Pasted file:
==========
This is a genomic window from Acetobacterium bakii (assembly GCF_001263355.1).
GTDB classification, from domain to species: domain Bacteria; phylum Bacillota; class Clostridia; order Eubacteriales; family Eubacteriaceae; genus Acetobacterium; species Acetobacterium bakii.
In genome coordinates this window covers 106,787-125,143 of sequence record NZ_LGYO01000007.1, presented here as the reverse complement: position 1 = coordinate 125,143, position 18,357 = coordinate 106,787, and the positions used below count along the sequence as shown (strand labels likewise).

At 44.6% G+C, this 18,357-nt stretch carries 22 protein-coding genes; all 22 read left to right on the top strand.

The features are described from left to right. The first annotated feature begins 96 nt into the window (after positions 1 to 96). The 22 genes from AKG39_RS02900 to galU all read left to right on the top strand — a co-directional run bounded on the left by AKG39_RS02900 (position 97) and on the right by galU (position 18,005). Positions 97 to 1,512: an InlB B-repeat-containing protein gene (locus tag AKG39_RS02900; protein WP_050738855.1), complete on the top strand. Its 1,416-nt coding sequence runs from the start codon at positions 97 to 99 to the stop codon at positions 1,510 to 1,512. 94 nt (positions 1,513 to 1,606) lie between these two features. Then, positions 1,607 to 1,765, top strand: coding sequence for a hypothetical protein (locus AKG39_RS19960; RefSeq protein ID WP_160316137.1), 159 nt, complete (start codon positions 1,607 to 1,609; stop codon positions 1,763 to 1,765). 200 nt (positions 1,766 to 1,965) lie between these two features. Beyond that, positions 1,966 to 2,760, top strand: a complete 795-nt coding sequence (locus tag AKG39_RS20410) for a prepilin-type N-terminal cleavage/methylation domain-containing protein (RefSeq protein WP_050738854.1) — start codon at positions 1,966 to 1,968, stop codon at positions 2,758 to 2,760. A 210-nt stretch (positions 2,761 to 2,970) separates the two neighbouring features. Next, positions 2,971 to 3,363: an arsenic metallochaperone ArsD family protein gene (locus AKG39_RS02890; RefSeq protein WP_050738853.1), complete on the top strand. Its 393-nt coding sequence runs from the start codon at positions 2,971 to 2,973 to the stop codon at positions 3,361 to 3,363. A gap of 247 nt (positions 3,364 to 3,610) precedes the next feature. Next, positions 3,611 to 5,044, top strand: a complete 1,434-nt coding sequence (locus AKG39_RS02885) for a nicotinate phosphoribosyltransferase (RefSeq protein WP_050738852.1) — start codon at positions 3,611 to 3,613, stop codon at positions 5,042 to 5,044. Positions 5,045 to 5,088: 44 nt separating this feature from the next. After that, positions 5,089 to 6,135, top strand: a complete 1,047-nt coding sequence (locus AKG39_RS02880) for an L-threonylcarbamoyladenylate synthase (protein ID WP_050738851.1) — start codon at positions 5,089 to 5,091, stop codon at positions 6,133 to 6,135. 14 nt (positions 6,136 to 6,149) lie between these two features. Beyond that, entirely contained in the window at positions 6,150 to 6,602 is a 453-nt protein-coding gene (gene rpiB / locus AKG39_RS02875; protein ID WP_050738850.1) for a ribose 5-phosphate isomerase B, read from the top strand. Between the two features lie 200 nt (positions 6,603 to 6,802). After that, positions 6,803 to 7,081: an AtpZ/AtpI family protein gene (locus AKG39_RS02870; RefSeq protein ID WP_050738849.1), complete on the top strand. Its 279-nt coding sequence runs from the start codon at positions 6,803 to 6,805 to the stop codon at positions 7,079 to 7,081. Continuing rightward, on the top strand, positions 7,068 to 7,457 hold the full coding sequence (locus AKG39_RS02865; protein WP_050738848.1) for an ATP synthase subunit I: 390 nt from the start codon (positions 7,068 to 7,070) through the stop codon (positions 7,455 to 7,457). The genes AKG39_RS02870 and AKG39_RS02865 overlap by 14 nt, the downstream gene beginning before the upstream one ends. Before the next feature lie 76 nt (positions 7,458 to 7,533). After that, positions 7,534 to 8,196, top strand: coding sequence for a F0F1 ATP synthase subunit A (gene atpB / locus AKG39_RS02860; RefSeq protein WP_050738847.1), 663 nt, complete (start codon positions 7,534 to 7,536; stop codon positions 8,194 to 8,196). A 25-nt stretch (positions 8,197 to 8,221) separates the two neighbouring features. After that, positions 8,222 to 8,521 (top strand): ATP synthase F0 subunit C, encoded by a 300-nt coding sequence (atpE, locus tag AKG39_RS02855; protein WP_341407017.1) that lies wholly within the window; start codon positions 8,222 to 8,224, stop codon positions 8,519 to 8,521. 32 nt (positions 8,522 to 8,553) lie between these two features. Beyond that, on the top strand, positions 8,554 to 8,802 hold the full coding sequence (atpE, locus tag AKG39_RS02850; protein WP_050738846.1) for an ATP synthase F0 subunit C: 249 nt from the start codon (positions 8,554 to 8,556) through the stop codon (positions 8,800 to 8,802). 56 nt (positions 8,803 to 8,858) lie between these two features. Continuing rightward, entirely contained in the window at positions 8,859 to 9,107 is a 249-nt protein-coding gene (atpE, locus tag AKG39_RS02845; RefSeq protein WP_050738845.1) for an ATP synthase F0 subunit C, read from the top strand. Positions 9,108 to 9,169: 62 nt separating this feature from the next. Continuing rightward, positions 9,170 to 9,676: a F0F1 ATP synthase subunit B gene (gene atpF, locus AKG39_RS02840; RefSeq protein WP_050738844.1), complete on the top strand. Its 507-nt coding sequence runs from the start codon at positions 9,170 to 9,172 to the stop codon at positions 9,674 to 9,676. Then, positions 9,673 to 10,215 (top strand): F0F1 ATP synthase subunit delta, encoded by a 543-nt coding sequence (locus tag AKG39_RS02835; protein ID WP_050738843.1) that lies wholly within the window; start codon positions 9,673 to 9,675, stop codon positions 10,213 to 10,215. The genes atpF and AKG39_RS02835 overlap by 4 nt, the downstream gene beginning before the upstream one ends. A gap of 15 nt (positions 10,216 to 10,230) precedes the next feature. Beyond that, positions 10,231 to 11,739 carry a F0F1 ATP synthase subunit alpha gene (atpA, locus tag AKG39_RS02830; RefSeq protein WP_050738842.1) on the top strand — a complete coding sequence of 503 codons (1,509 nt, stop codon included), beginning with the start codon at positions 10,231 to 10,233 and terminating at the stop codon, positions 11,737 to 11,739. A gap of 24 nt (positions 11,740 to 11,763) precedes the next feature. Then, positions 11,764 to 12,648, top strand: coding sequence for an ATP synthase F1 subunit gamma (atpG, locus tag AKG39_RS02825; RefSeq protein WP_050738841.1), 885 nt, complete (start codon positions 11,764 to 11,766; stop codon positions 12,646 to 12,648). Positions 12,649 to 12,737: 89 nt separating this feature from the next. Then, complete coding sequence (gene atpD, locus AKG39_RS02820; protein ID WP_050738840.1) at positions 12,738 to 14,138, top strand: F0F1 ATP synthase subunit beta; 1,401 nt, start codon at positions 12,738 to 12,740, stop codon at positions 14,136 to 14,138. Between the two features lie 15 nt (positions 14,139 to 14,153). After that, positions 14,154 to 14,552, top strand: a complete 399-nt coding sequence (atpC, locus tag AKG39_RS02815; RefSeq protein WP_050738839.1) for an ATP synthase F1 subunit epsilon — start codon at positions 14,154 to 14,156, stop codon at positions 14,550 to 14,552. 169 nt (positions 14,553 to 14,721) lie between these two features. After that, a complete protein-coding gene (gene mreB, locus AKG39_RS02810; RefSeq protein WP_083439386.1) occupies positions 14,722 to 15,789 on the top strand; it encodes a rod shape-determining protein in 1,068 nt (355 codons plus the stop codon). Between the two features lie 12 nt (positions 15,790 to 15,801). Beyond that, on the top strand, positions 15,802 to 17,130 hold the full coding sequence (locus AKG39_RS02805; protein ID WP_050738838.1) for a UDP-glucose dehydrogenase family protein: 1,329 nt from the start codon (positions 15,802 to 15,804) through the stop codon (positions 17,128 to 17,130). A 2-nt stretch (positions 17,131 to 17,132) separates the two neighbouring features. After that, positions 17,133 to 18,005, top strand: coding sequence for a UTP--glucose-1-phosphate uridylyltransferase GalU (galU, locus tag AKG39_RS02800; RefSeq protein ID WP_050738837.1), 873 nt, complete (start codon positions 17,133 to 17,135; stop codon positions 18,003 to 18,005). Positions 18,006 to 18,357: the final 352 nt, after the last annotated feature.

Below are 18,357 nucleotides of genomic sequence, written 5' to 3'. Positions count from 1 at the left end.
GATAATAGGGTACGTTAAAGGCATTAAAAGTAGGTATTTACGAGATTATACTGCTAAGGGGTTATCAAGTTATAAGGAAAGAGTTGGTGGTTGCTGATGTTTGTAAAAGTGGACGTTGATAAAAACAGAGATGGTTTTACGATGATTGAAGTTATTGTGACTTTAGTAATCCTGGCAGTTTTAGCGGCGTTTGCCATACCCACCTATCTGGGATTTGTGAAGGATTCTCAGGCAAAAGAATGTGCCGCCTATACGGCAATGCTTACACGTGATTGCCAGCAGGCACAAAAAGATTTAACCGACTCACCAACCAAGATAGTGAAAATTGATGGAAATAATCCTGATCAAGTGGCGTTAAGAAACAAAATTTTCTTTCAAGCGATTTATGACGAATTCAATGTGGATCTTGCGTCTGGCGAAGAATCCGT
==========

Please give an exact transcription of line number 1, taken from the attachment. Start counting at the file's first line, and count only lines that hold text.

This is a genomic window from Acetobacterium bakii (assembly GCF_001263355.1).